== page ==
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100 Years Ago

Thursday, December 14, 1916

CAUGHT A SNAKE
The last snake of the season was caught at the mouth of Beaver Creek December 8, by Arthur Long, 12 years old. It was a copperhead, 40 inches long, and the boy found him dead in a steel trap which he had set in a rabbit’s hole.
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It has been suggested that a course in the life and teachings of Lincoln be made a part of the regular free school course in every state in the Union. This is a good idea and such a course would do much to inculcate in the minds of the coming generations those principles of liberty and equality which caused our ancestors to try the experiment of a western republic, and whose work is allowed to languish because the latter day generations do not realize the meaning of American liberty and freedom.
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Two below zero here this morning with two inches of snow on the ground.
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A large barn belonging to Withrow McClintic, at Buckeye was burned last Thursday afternoon. Men had been working about the barn, but it is not known how the fire started. The loss is not less than $2,500, with $500 insurance.The building was 80×40, shedded, and filled with feed.
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The home of Irvine Wilfong, three miles from Marlinton, burned down Friday evening. The cause was a defective flue. Little was saved. The loss was about $1,500 with no insurance.
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Mrs. Diana Barnett, widow of the late W. T. Barnett, died at her home near Stony Bottom last week, aged 88 years. Her maiden name was Duncan.
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We suppose that every county has its idiosyncrasies in the dispatch of the affairs of life, and the rule adopted by the circuit court of Pocahontas to docket and hear divorce cases on a certain day of the term, has established what we call Emancipation Day, during the term of court. And on that day there is material for a dozen novels. The crowd that assembles would be good material for a Dickens to work upon who could read in the lines of the face and a casual word whole years of suffering and pathos. There, the court lends his ear to many a sorry tale of disappointment and misadventure.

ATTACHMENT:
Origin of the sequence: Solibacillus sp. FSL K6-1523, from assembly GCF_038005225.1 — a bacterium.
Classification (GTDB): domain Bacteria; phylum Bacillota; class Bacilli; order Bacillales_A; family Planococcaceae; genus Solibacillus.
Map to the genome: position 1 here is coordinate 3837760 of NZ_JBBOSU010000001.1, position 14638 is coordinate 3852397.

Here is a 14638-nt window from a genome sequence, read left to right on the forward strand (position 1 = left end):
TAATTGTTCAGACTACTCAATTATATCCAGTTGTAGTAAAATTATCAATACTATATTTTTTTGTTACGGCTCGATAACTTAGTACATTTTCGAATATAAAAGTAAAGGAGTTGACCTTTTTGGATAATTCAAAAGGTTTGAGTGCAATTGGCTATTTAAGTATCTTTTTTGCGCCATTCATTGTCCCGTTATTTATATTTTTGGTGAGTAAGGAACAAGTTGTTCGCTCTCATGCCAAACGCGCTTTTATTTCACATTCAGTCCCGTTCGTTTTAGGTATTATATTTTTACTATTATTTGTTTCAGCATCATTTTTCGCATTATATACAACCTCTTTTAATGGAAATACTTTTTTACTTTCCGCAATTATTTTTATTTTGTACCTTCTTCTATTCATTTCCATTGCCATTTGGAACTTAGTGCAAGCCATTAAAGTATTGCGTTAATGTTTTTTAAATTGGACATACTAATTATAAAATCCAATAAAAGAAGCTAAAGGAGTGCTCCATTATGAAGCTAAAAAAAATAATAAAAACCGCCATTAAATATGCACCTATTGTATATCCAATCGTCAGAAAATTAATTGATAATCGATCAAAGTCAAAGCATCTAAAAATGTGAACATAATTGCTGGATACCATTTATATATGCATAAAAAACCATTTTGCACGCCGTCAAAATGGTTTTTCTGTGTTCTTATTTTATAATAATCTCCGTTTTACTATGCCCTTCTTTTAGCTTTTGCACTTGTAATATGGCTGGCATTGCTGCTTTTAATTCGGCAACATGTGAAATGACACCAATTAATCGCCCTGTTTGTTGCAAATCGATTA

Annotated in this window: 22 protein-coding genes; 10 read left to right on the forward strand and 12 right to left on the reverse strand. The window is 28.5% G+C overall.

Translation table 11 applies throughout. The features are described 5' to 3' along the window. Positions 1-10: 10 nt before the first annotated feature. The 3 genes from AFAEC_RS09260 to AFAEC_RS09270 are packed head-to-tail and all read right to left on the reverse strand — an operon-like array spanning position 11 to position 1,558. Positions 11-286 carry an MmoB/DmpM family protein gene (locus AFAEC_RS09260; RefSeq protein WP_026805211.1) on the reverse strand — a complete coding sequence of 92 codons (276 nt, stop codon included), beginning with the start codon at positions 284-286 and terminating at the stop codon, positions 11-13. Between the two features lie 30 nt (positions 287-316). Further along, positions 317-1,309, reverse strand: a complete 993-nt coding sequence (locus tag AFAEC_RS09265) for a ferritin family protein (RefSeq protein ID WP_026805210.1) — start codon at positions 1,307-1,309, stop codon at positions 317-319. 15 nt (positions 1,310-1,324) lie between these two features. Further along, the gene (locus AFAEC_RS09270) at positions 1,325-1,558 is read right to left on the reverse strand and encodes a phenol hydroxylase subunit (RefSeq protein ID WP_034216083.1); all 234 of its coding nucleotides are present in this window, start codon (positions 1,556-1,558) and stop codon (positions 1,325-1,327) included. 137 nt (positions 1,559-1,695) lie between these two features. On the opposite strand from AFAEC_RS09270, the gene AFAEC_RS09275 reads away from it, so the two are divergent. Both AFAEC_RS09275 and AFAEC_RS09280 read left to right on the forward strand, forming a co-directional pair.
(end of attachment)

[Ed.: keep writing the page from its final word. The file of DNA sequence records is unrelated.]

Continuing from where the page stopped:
Judge Dice has made his position very plain that he will scrutinize the evidence very closely in divorce cases as there is no provision of law that is more apt to be misused. Judges feel their responsibility pretty keenly in this matter. There is a very plain inhibition to promiscuous divorce; “Wherefore they are no more twain, but one flesh. What therefore God hath joined together, let no man put asunder.”
The saving clause is as to whether the match was really made in heaven or in the brimstone section. Cupid either skimped his work or sent a hand. Maybe these marriages were the kind that are furnished by the correspondence schools.
There were eleven divorce cases set for last Saturday, and the parties and the witnesses made up a good part of the crowd.
The Judge has not heard but one of these cases in the big courtroom, as we remember, and that was the first one. It will be remembered that two years ago the law was changed where the divorces are held by oral testimony instead of by depositions taken in vacation before a notary.
This first case was one between elderly persons and was for non-support and incompatibility. The attorneys assured the court that there was nothing in the evidence to shock the most fastidious and the case was tried in front of the bench. The lady was testifying and the court asked if there was any other reason why the couple had separated, and the lady said that there was, but that she did not like to tell what it was. The court was guarding against the salacious, and turned a reproachful eye on the attorneys who had assured him that there was nothing that the world might not hear with safety, and told the witness to answer. “Well, the real trouble was that he had the devil in him.”
Since then the judge goes into the large grand jury room and holds the divorce court and there the admission is limited to the hearings.
This winter the high school is being conducted in the courthouse when the court is not in session, as the new high school building is being built. The grand jury room is fitted up for the class in domestic science and the Judge sat at the head of the big kitchen table and looked across at a couple of cook stoves, and it was in these homely surroundings that the work of some painstaking ministers are undone.
The stories of domestic misery began to unfold, after the manner of the following: I come home unexpected one day and she were astanding in the door with a strange man’s arm around her and she didn’t seem to be making no strenuous effort to get away from him, and when she seen I had ketched her in something she says that she had been insulted by this here man and I says that I couldn’t help what went on while I was gone, and she says that by God she would live with no man what couldn’t protect her and she up and left and she never come back to me…

BIRTHS
Born to Mr. and Mrs. A. L. McClure, at Woodrow, a daughter.
Born to Mr. and Mrs. Harry Cochran, at Buckeye, a daughter.
Born to Jasper Dillworth and wife, Annie, a son.
Born to Mr. and Mrs. James Lamb, a daughter.

ADVERTISEMENT
TIME WAITS
FOR NO MAN
The passing of 1916 prompts us to quote Benjamin Franklin when he said, “You may delay – but time will not.”
Many individuals today are dependent upon charity because they delayed too long in making provision against the flight of time.
A saving account prepares for the day when youth, health and physical strength will no longer be at your command.
THE FIRST
NATIONAL BANK
Marlinton, West Virginia

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